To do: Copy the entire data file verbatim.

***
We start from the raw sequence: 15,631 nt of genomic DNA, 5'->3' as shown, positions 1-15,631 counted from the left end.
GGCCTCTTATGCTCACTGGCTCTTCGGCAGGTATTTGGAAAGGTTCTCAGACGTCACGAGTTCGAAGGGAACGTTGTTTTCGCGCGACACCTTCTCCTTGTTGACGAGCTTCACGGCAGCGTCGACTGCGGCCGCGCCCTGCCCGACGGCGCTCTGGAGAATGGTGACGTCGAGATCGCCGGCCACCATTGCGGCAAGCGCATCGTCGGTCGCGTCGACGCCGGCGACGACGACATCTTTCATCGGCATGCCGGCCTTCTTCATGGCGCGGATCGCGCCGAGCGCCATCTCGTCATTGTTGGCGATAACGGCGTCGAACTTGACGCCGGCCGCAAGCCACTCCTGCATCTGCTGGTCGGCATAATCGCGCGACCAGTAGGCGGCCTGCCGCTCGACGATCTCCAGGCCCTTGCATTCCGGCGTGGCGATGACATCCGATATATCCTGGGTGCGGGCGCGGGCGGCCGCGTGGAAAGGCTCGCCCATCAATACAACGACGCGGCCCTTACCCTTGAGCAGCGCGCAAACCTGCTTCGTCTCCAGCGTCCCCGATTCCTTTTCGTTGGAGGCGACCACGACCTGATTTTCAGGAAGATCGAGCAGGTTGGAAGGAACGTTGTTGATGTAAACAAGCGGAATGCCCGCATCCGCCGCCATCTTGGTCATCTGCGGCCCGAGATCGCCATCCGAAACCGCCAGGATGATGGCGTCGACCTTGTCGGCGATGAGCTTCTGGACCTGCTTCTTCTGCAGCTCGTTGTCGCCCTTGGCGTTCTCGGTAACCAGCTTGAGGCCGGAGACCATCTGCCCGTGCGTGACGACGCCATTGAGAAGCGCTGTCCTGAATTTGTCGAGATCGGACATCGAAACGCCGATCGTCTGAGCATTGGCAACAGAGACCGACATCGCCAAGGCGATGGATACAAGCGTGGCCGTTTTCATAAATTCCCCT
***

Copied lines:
We start from the raw sequence: 15,631 nt of genomic DNA, 5'->3' as shown, positions 1-15,631 counted from the left end.
GGCCTCTTATGCTCACTGGCTCTTCGGCAGGTATTTGGAAAGGTTCTCAGACGTCACGAGTTCGAAGGGAACGTTGTTTTCGCGCGACACCTTCTCCTTGTTGACGAGCTTCACGGCAGCGTCGACTGCGGCCGCGCCCTGCCCGACGGCGCTCTGGAGAATGGTGACGTCGAGATCGCCGGCCACCATTGCGGCAAGCGCATCGTCGGTCGCGTCGACGCCGGCGACGACGACATCTTTCATCGGCATGCCGGCCTTCTTCATGGCGCGGATCGCGCCGAGCGCCATCTCGTCATTGTTGGCGATAACGGCGTCGAACTTGACGCCGGCCGCAAGCCACTCCTGCATCTGCTGGTCGGCATAATCGCGCGACCAGTAGGCGGCCTGCCGCTCGACGATCTCCAGGCCCTTGCATTCCGGCGTGGCGATGACATCCGATATATCCTGGGTGCGGGCGCGGGCGGCCGCGTGGAAAGGCTCGCCCATCAATACAACGACGCGGCCCTTACCCTTGAGCAGCGCGCAAACCTGCTTCGTCTCCAGCGTCCCCGATTCCTTTTCGTTGGAGGCGACCACGACCTGATTTTCAGGAAGATCGAGCAGGTTGGAAGGAACGTTGTTGATGTAAACAAGCGGAATGCCCGCATCCGCCGCCATCTTGGTCATCTGCGGCCCGAGATCGCCATCCGAAACCGCCAGGATGATGGCGTCGACCTTGTCGGCGATGAGCTTCTGGACCTGCTTCTTCTGCAGCTCGTTGTCGCCCTTGGCGTTCTCGGTAACCAGCTTGAGGCCGGAGACCATCTGCCCGTGCGTGACGACGCCATTGAGAAGCGCTGTCCTGAATTTGTCGAGATCGGACATCGAAACGCCGATCGTCTGAGCATTGGCAACAGAGACCGACATCGCCAAGGCGATGGATACAAGCGTGGCCGTTTTCATAAATTCCCCT